• The coronavirus has claimed more than 200 lives in China and infected 10,000 others.
  • Medical officials said it was inevitable the virus would show up in UK.
  • The chance of the virus spreading in UK is minimal.

The United Kingdom has reported its first two cases of coronavirus, which has claimed more than 200 lives in China and infected 10,000 others.

Almost 100 other cases have been confirmed in 18 other countries.

The chief medical officer for England, Professor Chris Whitty, said the two infected patients came from the same family.

“The [National Health Service] is extremely well-prepared and used to managing infections and we are already working rapidly to identify any contacts the patients had, to prevent further spread,” Whitty added. “We have been preparing for U.K. cases of novel coronavirus and we have robust infection control measures in place to respond immediately. We are continuing to work closely with the World Health Organization and the international community as the outbreak in China develops to ensure we are ready for all eventualities.”

The patients were staying in a hotel in Yorkshire, then transported overnight to the Royal Victoria Infirmary in Newcastle which has experience in treating people with infectious diseases.

“The patients are receiving specialist NHS care, and we are using tried and tested infection control procedures to prevent further spread of the virus,” Whitty said.

Whitty added that, in the unlikely event the virus spreads, there is "a high chance people would get better" and that "a lot of people will end up with a relatively minor disease.” The few who do become seriously ill will likely develop respiratory problems which "will be dealt with as anyone else with a respiratory disease," he said.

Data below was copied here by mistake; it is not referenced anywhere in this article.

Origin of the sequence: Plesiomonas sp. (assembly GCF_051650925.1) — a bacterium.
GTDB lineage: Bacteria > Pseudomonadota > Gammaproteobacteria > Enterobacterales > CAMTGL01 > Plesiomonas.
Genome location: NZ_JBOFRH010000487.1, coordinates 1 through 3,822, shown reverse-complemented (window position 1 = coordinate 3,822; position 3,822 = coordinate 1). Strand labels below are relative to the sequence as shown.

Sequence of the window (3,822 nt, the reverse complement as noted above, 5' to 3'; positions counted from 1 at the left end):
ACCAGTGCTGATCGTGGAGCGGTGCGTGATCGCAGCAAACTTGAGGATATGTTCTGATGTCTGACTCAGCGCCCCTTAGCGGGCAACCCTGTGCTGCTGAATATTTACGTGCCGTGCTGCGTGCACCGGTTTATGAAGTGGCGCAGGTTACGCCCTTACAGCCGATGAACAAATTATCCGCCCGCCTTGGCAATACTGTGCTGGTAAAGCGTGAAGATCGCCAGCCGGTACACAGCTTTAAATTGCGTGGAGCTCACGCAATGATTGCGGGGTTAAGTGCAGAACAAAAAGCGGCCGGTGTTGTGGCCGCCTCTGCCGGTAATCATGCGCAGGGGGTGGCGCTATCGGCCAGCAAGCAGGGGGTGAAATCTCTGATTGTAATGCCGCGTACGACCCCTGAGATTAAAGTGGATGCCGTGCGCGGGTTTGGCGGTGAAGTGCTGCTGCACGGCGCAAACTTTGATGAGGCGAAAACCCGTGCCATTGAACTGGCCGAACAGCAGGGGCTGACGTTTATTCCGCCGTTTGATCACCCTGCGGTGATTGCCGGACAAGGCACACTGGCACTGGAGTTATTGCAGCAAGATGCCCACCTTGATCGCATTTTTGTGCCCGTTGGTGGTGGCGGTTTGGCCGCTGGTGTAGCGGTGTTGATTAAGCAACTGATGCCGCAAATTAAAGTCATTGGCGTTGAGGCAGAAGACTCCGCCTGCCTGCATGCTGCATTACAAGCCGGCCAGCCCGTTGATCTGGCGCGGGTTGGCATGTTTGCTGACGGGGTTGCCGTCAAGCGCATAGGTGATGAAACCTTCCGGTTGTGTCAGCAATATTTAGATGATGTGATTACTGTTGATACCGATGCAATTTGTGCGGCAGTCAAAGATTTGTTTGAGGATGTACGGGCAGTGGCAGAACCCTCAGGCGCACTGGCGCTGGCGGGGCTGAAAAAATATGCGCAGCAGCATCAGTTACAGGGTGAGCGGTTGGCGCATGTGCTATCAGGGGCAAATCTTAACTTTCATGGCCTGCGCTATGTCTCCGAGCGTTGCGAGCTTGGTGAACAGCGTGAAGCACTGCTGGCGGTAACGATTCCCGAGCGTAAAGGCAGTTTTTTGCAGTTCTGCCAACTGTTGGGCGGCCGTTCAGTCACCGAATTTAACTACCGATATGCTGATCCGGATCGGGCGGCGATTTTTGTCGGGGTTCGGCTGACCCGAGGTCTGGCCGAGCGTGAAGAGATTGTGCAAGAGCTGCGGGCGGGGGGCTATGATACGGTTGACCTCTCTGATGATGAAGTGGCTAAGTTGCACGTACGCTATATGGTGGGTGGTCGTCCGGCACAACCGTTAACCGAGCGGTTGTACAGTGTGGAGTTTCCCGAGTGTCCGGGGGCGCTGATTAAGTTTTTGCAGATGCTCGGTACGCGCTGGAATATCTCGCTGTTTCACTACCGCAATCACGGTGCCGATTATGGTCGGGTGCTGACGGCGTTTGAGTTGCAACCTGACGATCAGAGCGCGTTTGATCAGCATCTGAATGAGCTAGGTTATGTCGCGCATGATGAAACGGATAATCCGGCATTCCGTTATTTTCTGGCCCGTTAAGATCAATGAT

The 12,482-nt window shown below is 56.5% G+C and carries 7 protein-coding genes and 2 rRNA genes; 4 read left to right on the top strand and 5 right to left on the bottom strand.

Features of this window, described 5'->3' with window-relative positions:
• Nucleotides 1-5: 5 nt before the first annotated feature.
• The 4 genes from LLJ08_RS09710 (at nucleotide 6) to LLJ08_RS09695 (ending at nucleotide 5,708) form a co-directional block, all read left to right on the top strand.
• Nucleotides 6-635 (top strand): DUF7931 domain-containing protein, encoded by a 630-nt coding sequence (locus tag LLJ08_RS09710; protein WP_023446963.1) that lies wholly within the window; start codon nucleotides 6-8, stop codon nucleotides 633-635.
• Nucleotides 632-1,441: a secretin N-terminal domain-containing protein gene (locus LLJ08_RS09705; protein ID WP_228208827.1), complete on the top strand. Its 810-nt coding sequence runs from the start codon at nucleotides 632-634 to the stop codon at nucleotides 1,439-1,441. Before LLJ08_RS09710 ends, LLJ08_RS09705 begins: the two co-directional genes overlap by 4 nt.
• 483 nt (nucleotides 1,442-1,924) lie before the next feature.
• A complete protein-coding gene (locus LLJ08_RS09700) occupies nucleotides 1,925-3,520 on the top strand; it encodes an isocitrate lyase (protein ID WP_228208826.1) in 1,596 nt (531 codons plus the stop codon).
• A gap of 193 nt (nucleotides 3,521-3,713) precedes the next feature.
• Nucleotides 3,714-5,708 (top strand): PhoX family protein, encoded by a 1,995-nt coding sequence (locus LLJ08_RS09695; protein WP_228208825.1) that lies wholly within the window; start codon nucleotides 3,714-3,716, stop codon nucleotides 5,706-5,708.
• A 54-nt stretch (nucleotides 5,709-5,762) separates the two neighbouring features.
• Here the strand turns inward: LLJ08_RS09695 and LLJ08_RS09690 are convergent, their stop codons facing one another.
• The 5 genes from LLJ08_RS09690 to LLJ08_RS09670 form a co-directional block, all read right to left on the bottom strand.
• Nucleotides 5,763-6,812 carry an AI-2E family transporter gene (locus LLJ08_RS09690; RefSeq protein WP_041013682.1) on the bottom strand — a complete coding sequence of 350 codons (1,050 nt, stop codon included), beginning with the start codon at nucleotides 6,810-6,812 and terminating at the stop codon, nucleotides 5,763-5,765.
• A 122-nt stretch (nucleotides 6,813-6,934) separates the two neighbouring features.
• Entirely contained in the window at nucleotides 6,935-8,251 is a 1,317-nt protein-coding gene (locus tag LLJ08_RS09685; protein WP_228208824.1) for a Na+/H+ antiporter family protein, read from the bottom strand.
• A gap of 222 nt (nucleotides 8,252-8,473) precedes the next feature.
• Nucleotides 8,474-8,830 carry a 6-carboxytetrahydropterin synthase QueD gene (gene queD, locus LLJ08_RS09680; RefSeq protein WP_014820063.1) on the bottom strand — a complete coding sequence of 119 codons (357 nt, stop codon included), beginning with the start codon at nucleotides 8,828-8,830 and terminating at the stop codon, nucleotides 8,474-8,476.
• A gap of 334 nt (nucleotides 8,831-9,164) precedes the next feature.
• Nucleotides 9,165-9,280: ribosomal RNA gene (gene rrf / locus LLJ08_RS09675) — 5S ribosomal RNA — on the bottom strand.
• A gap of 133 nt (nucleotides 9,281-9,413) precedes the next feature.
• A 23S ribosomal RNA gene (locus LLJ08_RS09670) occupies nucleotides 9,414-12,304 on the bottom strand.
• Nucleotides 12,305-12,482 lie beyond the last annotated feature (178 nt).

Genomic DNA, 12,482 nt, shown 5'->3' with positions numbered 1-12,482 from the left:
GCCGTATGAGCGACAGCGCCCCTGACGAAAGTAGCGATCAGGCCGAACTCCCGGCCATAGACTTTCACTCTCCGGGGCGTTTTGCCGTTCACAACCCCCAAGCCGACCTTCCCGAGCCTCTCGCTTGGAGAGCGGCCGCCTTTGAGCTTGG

Medical officials did not provide any details on the patients’ identities, their national origins or their condition, citing patient confidentiality rules.

However, Britain’s Metro U.K. newspaper reported the two patients are Chinese nationals who traveled to the U.K. in recent days and had been staying at a hotel in Yorkshire.

Perhaps coincidentally, on Wednesday, a StayCity hotel in York was placed on lockdown after a Chinese citizen staying there became ill and taken to hospital. It is unclear if he was one the aforementioned confirmed cases.

Medical experts in Britain were not overly concerned by the two confirmed cases.

Ian Jones, professor of virology at the University of Reading, said the chances of the virus spreading further was "minimal" because the patients were detected early.

The U.K. had been on high alert for a few weeks as more than 160 people tested for the virus but all turned out negative prior to Friday.

“The report of the first two cases diagnosed positive for [coronavirus] in the U.K. is not surprising and was almost inevitable,” said Professor Paul Hunter, a professor in medicine at the University of East Anglia. “The NHS is well able to nurse people with this novel coronavirus as it has successfully and safely managed a number of cases of both [severe acute respiratory syndrome] and [Middle East respiratory syndrome] in the past. With the information available it is not possible to judge what risk if any there may be of spread within the community.”

Meanwhile, 83 Britons and 27 foreigners, mostly EU citizens, flew back to the U.K. from Wuhan, China, the epicenter of the virus outbreak. They landed at RAF Brize Norton in Charterton, Oxfordshire on Friday morning. The British passengers will be taken to Arrowe Park Hospital on the Wirral and quarantined there for two weeks.

"All services in the hospital are running as usual including emergency services, outpatients and planned surgery,” said Pat Hackett, leader of Wirral Council. “Staff working in the hospital will not be in contact with these U.K. citizens."

Whitty said they will be isolated from the general public, but not placed in "solitary confinement.”

"We intend them to be housed in a way which is pleasant," he added.

Whitty also said he hoped they will be released after 14 days without any symptoms, however those who do develop symptoms will be treated by the NHS "in a way that's safe for them and safe for staff and the public.”

Some 1,561 people are known to have entered the U.K. from Wuhan since January 10, including airline staff, although some have returned.